By Tom Westcott.
Tripoli, 7 July 2013:
Members of the Libyan Navy, training with crew on UK warship HMS Echo, have literally charted . . .[restrict]new waters with the discovery of five large wrecks in Libyan waters.
The sunken vessels were found using HMS Echo’s advanced sonar systems during a two-week training exercise with the Libyan Navy. None of the ships had appeared on any previous charts.
Three of the wrecks lie off the coast of Tripoli, including two that are just 900 metres apart. The largest of these, first detected by HMS Echo when it visited Tripoli last year, is 150 metres long and stands 22 metres from the ocean floor.
On this trip, a detailed 3D image of the wreck has been acquired and, whilst hosting and training Libyan Naval officers, four further vessels were discovered. Two of these were found off the coast of Al Khoms in waters that had never been charted before.
“The wrecks are brilliant,” HMS Echo’s captain, Commander Matt Syrett, told the Libya Herald. “We have a new multi-beam sonar and Libyan waters, rich in underwater obstacles and wrecks, have given us a real opportunity to use this.” He added that the computerised images of the new wrecks were so good, these would be used in the future as examples of the sonar’s capability.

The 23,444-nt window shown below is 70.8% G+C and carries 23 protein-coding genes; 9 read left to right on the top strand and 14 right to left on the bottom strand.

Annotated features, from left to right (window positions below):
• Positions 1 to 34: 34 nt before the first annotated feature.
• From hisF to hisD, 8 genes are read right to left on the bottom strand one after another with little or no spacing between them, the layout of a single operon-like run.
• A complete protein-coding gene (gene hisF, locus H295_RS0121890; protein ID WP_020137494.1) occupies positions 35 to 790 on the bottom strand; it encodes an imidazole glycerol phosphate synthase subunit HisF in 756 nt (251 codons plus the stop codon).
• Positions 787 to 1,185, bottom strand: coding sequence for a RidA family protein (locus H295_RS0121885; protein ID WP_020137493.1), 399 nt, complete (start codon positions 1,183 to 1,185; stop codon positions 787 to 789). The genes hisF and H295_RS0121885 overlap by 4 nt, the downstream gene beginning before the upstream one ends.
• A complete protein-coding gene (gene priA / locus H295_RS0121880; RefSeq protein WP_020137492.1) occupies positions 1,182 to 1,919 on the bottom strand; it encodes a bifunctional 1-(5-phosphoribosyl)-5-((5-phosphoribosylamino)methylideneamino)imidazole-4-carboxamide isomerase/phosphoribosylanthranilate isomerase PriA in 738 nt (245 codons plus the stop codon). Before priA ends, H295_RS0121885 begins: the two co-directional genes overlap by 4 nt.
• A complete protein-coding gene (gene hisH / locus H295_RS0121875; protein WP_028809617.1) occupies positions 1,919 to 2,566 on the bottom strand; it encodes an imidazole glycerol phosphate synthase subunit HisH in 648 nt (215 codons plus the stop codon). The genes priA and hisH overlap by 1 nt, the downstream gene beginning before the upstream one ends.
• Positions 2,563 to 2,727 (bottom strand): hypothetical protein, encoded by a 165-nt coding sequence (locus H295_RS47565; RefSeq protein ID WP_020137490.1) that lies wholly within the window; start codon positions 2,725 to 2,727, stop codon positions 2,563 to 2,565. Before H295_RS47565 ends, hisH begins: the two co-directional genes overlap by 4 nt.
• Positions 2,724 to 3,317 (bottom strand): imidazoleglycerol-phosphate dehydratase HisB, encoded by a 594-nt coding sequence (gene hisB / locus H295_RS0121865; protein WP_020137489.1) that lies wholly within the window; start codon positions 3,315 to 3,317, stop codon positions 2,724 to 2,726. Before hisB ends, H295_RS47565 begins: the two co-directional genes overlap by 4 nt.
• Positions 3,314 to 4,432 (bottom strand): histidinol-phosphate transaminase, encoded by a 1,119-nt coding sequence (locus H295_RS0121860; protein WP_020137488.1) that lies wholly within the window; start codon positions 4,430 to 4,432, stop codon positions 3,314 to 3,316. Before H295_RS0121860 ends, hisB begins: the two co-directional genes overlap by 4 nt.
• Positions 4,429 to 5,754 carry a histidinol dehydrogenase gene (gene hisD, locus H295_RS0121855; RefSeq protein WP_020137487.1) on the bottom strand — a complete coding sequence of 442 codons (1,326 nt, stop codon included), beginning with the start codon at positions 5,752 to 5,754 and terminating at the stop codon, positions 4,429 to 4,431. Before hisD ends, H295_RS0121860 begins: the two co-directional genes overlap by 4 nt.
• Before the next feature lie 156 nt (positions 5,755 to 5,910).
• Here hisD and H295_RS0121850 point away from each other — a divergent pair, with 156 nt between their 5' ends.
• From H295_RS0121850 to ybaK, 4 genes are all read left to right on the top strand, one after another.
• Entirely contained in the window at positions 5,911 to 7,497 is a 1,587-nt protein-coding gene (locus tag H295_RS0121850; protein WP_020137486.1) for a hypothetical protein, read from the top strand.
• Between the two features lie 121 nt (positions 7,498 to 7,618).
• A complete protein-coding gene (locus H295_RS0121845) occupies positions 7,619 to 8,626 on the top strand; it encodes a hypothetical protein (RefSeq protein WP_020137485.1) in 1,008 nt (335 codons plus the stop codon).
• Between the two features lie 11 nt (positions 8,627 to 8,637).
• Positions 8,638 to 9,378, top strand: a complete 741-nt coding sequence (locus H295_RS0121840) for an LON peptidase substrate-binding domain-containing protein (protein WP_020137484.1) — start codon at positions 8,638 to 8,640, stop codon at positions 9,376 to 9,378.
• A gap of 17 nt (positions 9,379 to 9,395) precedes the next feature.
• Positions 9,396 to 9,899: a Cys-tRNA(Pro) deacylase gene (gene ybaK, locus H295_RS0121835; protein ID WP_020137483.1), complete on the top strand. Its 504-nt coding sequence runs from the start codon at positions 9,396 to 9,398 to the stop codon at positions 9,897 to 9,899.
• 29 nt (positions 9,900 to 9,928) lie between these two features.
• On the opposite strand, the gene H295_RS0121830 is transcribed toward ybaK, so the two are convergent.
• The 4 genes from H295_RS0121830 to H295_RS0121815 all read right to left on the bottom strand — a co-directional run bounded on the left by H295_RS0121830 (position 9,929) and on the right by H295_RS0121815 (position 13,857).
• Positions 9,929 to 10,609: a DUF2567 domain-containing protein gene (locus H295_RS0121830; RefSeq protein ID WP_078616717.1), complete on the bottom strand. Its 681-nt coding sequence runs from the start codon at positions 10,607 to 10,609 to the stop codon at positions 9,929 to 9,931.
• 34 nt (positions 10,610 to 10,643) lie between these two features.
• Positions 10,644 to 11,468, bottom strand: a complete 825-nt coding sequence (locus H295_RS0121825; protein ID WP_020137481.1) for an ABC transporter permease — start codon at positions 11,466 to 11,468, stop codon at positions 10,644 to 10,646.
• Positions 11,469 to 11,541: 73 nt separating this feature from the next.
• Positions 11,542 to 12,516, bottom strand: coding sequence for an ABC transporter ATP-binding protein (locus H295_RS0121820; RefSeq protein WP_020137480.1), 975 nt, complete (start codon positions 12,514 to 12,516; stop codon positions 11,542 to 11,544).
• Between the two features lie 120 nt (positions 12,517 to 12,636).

The exercise gave 17 senior and junior Libyan Navy officers the chance to train in the use of up-to-date sonar technologies, while charting 283 square kilometres of the country’s territorial waters. Throughout the programme, members of the Libyan Navy’s hydrographic branch have worked with all departments on the 90-metre long Royal Navy vessel and a smaller survey motor boat used for collecting information in shallower waters.
The wrecks found by the Libyan and Royal navies on this exercise have helped HMS Echo to produce complete and detailed computerised hydrographic information of the area. This will be sent back to England, where official charts will be produced by the UK Hydrographic Office. Once published, these will be available to both military and commercial shipping lines. The work, therefore, contributes to a wider knowledge and understanding of the ocean.
The legacy of HMS Echo’s visit, Syrett said, was that it would leave the Libyan Navy with state-of-the-art mapping of a substantial area of the country’s territorial waters.
With proven data about the seabed in and around Tripoli and Al Khoms, larger ships will be able to enter the harbours and the new charts, once printed, will help ensure safe navigation for all shipping.
There will be an official ceremony to hand over the survey results to the Libyan Navy this afternoon.